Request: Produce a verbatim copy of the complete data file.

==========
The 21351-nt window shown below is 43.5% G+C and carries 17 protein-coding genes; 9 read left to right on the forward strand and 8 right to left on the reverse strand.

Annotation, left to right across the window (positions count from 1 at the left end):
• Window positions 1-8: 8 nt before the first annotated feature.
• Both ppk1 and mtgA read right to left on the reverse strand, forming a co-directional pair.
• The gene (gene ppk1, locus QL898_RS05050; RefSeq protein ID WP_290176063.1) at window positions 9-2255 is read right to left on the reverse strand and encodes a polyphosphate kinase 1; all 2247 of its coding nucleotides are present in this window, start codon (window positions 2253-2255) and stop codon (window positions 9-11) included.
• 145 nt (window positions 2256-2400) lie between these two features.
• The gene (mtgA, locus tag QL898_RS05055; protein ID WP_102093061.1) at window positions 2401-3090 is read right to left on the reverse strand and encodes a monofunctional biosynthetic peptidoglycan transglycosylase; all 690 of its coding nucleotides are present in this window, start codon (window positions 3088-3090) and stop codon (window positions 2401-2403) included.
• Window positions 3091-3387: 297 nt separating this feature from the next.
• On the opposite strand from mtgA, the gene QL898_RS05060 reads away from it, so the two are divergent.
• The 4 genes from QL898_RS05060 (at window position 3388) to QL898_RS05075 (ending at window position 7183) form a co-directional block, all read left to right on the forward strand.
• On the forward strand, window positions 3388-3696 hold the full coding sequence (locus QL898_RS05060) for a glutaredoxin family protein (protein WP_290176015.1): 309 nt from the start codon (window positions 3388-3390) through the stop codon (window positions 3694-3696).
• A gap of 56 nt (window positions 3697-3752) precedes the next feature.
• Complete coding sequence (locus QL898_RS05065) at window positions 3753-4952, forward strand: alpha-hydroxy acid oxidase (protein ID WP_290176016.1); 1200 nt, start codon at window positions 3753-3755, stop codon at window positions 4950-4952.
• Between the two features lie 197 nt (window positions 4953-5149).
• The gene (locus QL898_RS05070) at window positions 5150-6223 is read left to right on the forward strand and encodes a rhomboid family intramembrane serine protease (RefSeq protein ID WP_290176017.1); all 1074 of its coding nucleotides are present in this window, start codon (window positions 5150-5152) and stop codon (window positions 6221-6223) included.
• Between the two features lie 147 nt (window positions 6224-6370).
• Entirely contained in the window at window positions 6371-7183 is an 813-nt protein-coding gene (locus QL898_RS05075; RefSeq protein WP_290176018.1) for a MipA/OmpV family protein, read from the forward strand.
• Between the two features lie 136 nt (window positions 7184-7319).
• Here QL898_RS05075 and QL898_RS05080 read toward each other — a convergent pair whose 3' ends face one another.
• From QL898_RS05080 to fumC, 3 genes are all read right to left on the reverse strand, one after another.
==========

The 21351-nt window shown below is 43.5% G+C and carries 17 protein-coding genes; 9 read left to right on the forward strand and 8 right to left on the reverse strand.

Annotation, left to right across the window (positions count from 1 at the left end):
• Window positions 1-8: 8 nt before the first annotated feature.
• Both ppk1 and mtgA read right to left on the reverse strand, forming a co-directional pair.
• The gene (gene ppk1, locus QL898_RS05050; RefSeq protein ID WP_290176063.1) at window positions 9-2255 is read right to left on the reverse strand and encodes a polyphosphate kinase 1; all 2247 of its coding nucleotides are present in this window, start codon (window positions 2253-2255) and stop codon (window positions 9-11) included.
• 145 nt (window positions 2256-2400) lie between these two features.
• The gene (mtgA, locus tag QL898_RS05055; protein ID WP_102093061.1) at window positions 2401-3090 is read right to left on the reverse strand and encodes a monofunctional biosynthetic peptidoglycan transglycosylase; all 690 of its coding nucleotides are present in this window, start codon (window positions 3088-3090) and stop codon (window positions 2401-2403) included.
• Window positions 3091-3387: 297 nt separating this feature from the next.
• On the opposite strand from mtgA, the gene QL898_RS05060 reads away from it, so the two are divergent.
• The 4 genes from QL898_RS05060 (at window position 3388) to QL898_RS05075 (ending at window position 7183) form a co-directional block, all read left to right on the forward strand.
• On the forward strand, window positions 3388-3696 hold the full coding sequence (locus QL898_RS05060) for a glutaredoxin family protein (protein WP_290176015.1): 309 nt from the start codon (window positions 3388-3390) through the stop codon (window positions 3694-3696).
• A gap of 56 nt (window positions 3697-3752) precedes the next feature.
• Complete coding sequence (locus QL898_RS05065) at window positions 3753-4952, forward strand: alpha-hydroxy acid oxidase (protein ID WP_290176016.1); 1200 nt, start codon at window positions 3753-3755, stop codon at window positions 4950-4952.
• Between the two features lie 197 nt (window positions 4953-5149).
• The gene (locus QL898_RS05070) at window positions 5150-6223 is read left to right on the forward strand and encodes a rhomboid family intramembrane serine protease (RefSeq protein ID WP_290176017.1); all 1074 of its coding nucleotides are present in this window, start codon (window positions 5150-5152) and stop codon (window positions 6221-6223) included.
• Between the two features lie 147 nt (window positions 6224-6370).
• Entirely contained in the window at window positions 6371-7183 is an 813-nt protein-coding gene (locus QL898_RS05075; RefSeq protein WP_290176018.1) for a MipA/OmpV family protein, read from the forward strand.
• Between the two features lie 136 nt (window positions 7184-7319).
• Here QL898_RS05075 and QL898_RS05080 read toward each other — a convergent pair whose 3' ends face one another.
• From QL898_RS05080 to fumC, 3 genes are all read right to left on the reverse strand, one after another.